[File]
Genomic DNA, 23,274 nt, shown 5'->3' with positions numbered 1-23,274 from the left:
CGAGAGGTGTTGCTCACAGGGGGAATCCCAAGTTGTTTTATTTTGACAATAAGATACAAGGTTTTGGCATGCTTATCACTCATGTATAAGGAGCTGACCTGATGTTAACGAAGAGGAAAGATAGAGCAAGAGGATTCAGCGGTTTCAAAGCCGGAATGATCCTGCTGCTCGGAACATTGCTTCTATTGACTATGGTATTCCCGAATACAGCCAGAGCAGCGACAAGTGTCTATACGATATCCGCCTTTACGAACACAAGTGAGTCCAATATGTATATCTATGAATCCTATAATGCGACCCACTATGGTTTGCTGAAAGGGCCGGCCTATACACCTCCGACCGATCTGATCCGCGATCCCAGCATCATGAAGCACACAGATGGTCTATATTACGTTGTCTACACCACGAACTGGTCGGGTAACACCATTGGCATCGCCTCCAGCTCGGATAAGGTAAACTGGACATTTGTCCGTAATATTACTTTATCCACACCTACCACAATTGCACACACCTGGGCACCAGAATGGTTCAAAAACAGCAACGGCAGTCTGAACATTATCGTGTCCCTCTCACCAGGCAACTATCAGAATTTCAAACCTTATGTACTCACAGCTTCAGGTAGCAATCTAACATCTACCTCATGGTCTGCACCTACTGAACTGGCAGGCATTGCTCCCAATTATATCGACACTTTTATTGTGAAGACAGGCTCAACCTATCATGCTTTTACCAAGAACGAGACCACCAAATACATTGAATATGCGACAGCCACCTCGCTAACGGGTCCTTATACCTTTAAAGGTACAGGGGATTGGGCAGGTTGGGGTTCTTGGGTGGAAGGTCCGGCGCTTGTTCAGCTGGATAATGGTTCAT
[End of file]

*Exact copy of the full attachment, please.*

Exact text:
Genomic DNA, 23,274 nt, shown 5'->3' with positions numbered 1-23,274 from the left:
CGAGAGGTGTTGCTCACAGGGGGAATCCCAAGTTGTTTTATTTTGACAATAAGATACAAGGTTTTGGCATGCTTATCACTCATGTATAAGGAGCTGACCTGATGTTAACGAAGAGGAAAGATAGAGCAAGAGGATTCAGCGGTTTCAAAGCCGGAATGATCCTGCTGCTCGGAACATTGCTTCTATTGACTATGGTATTCCCGAATACAGCCAGAGCAGCGACAAGTGTCTATACGATATCCGCCTTTACGAACACAAGTGAGTCCAATATGTATATCTATGAATCCTATAATGCGACCCACTATGGTTTGCTGAAAGGGCCGGCCTATACACCTCCGACCGATCTGATCCGCGATCCCAGCATCATGAAGCACACAGATGGTCTATATTACGTTGTCTACACCACGAACTGGTCGGGTAACACCATTGGCATCGCCTCCAGCTCGGATAAGGTAAACTGGACATTTGTCCGTAATATTACTTTATCCACACCTACCACAATTGCACACACCTGGGCACCAGAATGGTTCAAAAACAGCAACGGCAGTCTGAACATTATCGTGTCCCTCTCACCAGGCAACTATCAGAATTTCAAACCTTATGTACTCACAGCTTCAGGTAGCAATCTAACATCTACCTCATGGTCTGCACCTACTGAACTGGCAGGCATTGCTCCCAATTATATCGACACTTTTATTGTGAAGACAGGCTCAACCTATCATGCTTTTACCAAGAACGAGACCACCAAATACATTGAATATGCGACAGCCACCTCGCTAACGGGTCCTTATACCTTTAAAGGTACAGGGGATTGGGCAGGTTGGGGTTCTTGGGTGGAAGGTCCGGCGCTTGTTCAGCTGGATAATGGTTCAT